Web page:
Although virtually no adoptions of children from mainland China occurred before 1994, the U.S. Immigration and Naturalization Service reported 787 children were adopted from mainland China in 1994, and the number surged to an astonishing 4,263 in fiscal year 1998.
There are many reasons why many Chinese children are in orphanages and need families, but the most important relates to officials' concern about China's burgeoning population, which led to the "one child per family" policy. As a result of this policy (which had and has exceptions), many families who had girl babies "abandoned" them to orphanages so the parents could "try again" for a male child. Or they already had one child and experienced a second, unplanned pregnancy. Since many adoptive parents are eager to adopt baby girls, the easy availability of female infants was greatly appealing to American adopters.
Westerners also generally perceive Chinese and other Asian children in positively stereotypical terms; for example, assuming that they are clean, bright, obedient and so forth, as the biological children of many Chinese and other Asian Americans are assumed to be or as people have experienced children adopted from Korea to be. (Of course, the Chinese and other Asian Americans may well be providing an environment that encourages academic success, obedience and so forth, a point that eludes many adopters.)
Chinese infants are also perceived as healthier than children from orphanages in Eastern Europe or Latin America and, because of social controls, less likely to experience FETAL ALCOHOL SYNDROME or suffer from the DRUG ABUSE of the biological mother. (In the majority of cases, that perception is correct.)
An intriguing article in a 1998 issue of Population and Development Review offered a detailed description of the attitude of the Chinese people toward adoption and the rigid problems with government regulations restricting the Chinese from adopting. The article also offered study research on children adopted by Chinese people, their adoptive parents and also the birthparents who abandoned them. Researchers were able to identify and interview numerous birthparents.
In 1995 and 1996, researchers used questionnaires with 629 families, including 392 adoptive parents and 237 parents who had abandoned their children. The overwhelming majority (90%) of the adoptions occurred from the 1980s and 1990s. The information on the birthparents may be of particular interest to Americans, Canadians and others who have adopted Chinese children.
Chinese Birthparents Who Abandoned Children
The study alluded to above determined who abandoned children and why. Nearly all were married; only three of the 237 birthparents were unmarried. Their age at the point of abandonment is also of interest: most were in their mid- to late 20s to their late 30s. Most (88%) came from rural villages and worked in agricultural career fields. Most birthparents had an education equivalent to others who lived in their area.
The birthfather made the abandonment decision in about half the cases and in about 40 percent of the cases, the birthparents together made the decision. In other cases, the birthmother made the decision alone or the birthfather abandoned the child without the birthmother's knowledge. In a small percentage of cases, in-laws were said to be the primary impetus to the abandonment.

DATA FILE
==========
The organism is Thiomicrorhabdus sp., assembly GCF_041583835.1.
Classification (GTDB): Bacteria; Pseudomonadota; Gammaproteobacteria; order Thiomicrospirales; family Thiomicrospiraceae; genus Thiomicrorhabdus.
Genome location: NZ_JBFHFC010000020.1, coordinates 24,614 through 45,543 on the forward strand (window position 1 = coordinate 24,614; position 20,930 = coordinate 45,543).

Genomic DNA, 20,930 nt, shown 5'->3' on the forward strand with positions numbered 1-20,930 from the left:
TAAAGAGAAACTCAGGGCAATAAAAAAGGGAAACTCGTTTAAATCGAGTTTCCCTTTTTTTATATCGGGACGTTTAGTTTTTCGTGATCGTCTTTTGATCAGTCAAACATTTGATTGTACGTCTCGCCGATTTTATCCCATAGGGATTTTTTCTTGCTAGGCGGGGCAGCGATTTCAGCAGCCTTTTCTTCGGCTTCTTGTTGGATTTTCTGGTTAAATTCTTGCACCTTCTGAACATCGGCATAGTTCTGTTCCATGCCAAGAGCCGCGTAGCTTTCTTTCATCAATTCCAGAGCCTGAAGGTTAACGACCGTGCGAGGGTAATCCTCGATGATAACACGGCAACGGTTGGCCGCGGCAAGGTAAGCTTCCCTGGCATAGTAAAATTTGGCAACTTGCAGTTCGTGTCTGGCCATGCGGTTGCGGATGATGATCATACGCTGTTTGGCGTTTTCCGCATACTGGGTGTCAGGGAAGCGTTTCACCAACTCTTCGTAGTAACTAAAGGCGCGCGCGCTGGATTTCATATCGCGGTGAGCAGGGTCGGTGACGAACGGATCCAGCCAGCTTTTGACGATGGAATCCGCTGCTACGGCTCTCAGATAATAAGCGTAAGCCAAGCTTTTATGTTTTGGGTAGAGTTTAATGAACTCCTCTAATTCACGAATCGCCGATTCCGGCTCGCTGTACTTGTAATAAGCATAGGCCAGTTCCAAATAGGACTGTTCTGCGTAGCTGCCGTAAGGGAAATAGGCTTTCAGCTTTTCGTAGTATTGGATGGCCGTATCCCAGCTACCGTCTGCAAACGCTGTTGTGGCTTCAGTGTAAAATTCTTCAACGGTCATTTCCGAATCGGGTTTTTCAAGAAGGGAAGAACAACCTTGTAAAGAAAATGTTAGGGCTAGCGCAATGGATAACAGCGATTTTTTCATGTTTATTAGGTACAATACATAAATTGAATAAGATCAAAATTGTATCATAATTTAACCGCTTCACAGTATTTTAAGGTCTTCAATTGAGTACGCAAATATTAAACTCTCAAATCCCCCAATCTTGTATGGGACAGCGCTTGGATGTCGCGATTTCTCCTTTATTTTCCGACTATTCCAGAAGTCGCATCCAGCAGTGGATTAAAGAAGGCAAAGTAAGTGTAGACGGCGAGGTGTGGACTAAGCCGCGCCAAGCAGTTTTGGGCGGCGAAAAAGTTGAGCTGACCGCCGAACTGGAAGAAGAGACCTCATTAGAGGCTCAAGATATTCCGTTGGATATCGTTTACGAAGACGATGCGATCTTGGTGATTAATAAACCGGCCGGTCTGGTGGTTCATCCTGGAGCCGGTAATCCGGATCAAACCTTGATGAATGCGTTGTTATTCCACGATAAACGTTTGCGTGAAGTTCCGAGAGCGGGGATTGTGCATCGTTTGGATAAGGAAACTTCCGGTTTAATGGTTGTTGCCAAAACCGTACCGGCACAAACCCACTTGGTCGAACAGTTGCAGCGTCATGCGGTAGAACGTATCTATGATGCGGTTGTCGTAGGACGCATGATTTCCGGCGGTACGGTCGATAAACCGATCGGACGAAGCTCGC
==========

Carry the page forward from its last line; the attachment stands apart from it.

Child abandonment is a crime in China but individuals are apparently rarely punished and, in general, officials look the other way.
The Abandoned Children
As expected, nearly all the abandoned children were female and the few males were nearly always sick or disabled. Researchers pointed out that in some rural areas, the policy is one son or two children; that is, if the first child was a girl, the parents would be allowed to "try again" and have a male child. Sometimes families defied the government rules and were heavily fined for exceeding the quota of allowable children.
Most children were abandoned in the first two to six months of life and were healthy, normal infant girls. They were abandoned on doorsteps of people known to be infertile or by a public road where they were likely to be seen. If the child was sick, she was more likely to be abandoned in a hospital.
Chinese Adoptive Parents
The Chinese people also adopt some children. The researchers in the above study found that nearly all Chinese adoptive parents from China were married and about half were childless when they adopted. Adoption is considered a good way to resolve childlessness. Although the age to adopt is 35 years and over, about half the adoptive parents were under age 35.
Kay Johnson, et al., "Infant Adoption and Abandonment in China," Population and Development Review 24, no. 3. (September 1998).
Find more information on China
©2000 by Christine Adamec and William Pierce, Ph.D. Reprinted from The Encyclopedia of Adoption, 2nd Edition (2nd Edition) with permission of Facts On File, Inc.
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